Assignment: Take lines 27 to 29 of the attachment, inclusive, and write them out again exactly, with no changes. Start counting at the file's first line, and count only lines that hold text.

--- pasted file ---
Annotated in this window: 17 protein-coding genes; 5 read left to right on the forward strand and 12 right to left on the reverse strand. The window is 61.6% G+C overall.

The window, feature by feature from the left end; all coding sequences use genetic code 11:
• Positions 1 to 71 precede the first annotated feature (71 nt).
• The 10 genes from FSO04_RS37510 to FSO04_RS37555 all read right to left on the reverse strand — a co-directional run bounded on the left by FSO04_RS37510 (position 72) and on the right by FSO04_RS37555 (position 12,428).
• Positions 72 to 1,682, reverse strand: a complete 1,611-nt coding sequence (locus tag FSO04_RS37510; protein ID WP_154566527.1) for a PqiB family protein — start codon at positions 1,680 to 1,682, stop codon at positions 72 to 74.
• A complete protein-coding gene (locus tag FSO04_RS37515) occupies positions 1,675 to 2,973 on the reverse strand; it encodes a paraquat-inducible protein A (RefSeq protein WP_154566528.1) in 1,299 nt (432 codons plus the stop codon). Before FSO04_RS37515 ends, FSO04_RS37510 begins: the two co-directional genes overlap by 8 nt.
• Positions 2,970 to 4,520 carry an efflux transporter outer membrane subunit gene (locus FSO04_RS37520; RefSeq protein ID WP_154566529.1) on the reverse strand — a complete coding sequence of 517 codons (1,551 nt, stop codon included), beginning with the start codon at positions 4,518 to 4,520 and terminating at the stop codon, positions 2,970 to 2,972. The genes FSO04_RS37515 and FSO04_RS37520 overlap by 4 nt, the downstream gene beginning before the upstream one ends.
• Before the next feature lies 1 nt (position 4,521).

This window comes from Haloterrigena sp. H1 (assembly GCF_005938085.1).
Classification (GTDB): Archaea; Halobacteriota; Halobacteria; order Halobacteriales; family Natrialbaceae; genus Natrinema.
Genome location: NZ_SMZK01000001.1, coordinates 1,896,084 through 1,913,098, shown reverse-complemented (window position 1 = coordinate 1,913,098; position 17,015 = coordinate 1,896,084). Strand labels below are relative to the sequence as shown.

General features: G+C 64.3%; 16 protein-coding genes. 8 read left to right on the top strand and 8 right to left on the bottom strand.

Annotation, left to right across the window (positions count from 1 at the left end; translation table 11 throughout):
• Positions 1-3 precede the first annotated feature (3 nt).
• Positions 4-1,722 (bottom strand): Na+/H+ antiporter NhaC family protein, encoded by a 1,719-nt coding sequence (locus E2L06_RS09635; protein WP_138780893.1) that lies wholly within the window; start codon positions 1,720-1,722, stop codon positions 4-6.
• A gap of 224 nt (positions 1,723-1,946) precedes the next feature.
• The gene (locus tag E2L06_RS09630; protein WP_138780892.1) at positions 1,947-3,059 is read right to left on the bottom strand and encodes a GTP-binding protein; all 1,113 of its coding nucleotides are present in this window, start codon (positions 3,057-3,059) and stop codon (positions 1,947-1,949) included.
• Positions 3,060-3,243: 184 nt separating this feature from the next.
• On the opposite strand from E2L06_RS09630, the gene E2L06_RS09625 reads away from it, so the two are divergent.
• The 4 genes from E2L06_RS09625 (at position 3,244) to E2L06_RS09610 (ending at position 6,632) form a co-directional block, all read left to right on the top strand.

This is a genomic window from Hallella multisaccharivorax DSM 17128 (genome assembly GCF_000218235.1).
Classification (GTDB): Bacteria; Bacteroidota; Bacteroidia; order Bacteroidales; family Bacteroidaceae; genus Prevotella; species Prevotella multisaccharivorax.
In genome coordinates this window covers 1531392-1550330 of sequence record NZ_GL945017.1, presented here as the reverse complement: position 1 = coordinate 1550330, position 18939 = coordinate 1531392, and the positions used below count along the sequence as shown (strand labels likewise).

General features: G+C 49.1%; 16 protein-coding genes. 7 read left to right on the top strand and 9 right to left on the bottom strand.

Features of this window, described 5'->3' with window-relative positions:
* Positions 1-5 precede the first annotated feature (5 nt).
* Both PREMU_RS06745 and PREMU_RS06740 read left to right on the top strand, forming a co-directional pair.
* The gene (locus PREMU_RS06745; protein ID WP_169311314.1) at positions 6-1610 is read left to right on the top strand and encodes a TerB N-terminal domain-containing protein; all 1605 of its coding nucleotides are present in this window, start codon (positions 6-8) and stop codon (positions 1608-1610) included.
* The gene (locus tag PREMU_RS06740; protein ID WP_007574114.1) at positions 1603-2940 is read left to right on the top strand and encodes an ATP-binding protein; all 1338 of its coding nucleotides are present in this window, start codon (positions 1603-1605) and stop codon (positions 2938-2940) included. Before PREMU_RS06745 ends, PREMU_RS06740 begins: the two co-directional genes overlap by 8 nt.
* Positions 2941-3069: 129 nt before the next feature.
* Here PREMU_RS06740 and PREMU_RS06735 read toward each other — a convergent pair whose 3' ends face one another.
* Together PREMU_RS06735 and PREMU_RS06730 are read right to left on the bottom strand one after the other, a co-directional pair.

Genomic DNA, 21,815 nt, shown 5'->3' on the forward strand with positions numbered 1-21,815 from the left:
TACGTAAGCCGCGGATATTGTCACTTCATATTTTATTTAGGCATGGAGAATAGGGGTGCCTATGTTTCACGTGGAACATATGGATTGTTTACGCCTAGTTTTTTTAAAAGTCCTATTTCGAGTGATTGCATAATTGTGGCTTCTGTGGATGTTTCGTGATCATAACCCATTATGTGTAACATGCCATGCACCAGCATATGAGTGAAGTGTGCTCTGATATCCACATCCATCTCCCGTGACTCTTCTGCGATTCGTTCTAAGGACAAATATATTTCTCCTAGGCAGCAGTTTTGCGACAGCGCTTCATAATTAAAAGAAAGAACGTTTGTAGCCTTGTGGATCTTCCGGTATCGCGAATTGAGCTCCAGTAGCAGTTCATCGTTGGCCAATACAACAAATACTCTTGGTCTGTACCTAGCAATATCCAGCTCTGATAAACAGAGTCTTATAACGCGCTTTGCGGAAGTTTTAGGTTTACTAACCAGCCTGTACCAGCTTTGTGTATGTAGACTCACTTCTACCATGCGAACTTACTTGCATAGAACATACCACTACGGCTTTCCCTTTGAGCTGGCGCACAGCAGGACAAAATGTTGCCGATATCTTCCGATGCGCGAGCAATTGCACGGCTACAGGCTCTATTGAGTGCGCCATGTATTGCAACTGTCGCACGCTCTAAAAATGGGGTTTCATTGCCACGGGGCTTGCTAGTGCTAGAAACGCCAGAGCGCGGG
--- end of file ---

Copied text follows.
* Both PREMU_RS06745 and PREMU_RS06740 read left to right on the top strand, forming a co-directional pair.
* The gene (locus PREMU_RS06745; protein ID WP_169311314.1) at positions 6-1610 is read left to right on the top strand and encodes a TerB N-terminal domain-containing protein; all 1605 of its coding nucleotides are present in this window, start codon (positions 6-8) and stop codon (positions 1608-1610) included.
* The gene (locus tag PREMU_RS06740; protein ID WP_007574114.1) at positions 1603-2940 is read left to right on the top strand and encodes an ATP-binding protein; all 1338 of its coding nucleotides are present in this window, start codon (positions 1603-1605) and stop codon (positions 2938-2940) included. Before PREMU_RS06745 ends, PREMU_RS06740 begins: the two co-directional genes overlap by 8 nt.